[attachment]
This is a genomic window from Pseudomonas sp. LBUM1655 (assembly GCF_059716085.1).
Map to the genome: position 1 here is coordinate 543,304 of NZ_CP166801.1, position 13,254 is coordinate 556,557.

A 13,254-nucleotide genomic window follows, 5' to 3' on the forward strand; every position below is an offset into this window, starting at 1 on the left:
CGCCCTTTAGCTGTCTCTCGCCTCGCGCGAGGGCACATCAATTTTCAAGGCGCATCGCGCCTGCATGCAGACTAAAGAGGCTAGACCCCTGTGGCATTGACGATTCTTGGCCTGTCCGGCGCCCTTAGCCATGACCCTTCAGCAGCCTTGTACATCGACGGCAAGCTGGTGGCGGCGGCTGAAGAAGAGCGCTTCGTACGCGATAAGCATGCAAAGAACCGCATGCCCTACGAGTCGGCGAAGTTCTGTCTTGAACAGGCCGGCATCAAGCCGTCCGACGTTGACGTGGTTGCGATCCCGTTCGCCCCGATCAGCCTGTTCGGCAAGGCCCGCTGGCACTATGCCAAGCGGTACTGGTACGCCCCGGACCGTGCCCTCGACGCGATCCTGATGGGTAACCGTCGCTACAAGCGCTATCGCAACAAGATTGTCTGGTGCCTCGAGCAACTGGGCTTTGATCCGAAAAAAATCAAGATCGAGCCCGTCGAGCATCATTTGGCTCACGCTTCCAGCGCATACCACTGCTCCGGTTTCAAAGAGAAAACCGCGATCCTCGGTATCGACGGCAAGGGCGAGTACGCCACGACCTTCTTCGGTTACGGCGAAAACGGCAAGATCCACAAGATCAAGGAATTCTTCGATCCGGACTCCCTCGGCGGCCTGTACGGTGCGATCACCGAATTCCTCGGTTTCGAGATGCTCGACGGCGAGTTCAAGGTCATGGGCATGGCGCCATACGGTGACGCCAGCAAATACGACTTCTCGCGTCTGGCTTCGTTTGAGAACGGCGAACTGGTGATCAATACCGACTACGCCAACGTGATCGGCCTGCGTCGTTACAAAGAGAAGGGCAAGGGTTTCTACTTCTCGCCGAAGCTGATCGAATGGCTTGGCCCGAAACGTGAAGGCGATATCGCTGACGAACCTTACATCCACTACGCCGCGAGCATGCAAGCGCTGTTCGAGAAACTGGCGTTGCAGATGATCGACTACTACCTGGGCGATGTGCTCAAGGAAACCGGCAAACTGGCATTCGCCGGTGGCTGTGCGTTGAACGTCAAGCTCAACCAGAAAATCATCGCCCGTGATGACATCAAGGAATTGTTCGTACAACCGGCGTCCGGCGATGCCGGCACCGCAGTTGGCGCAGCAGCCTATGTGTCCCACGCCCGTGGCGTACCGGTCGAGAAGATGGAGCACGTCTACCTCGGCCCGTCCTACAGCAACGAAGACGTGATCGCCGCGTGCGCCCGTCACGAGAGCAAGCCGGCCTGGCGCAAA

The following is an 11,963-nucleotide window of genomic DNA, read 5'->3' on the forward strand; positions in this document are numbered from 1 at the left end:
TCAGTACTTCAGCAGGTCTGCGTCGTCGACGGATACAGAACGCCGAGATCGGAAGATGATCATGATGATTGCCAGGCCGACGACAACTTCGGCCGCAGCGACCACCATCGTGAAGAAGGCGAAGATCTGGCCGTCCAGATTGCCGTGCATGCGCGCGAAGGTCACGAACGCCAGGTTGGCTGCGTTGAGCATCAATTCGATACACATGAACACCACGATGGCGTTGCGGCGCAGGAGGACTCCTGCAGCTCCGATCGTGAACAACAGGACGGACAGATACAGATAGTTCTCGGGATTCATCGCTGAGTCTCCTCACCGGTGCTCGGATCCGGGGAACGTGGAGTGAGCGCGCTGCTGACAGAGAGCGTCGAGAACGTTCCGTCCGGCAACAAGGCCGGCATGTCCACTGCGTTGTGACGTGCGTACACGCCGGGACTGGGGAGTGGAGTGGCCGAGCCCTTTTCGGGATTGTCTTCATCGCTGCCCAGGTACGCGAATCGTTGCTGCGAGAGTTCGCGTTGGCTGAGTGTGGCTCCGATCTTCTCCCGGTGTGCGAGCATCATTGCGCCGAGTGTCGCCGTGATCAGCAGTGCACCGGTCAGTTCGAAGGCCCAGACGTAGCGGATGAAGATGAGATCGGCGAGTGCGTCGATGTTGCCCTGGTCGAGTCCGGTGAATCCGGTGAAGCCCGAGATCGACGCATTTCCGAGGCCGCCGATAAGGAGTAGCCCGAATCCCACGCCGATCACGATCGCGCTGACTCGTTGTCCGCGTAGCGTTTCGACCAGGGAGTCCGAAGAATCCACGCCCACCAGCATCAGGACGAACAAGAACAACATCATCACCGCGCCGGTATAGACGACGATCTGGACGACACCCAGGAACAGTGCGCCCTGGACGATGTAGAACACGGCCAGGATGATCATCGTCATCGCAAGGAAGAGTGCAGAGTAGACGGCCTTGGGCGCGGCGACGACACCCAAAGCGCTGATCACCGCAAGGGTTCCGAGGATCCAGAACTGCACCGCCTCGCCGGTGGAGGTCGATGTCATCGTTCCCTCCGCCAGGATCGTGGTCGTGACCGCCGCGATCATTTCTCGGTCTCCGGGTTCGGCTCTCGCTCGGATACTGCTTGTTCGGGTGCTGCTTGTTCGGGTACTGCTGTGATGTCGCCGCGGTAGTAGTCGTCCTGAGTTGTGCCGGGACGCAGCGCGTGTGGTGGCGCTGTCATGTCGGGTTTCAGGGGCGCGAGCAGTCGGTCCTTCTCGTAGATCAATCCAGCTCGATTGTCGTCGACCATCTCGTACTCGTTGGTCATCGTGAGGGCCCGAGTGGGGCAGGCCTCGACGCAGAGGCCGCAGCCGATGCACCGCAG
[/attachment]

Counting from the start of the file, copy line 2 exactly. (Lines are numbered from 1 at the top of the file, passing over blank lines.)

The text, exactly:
Map to the genome: position 1 here is coordinate 543,304 of NZ_CP166801.1, position 13,254 is coordinate 556,557.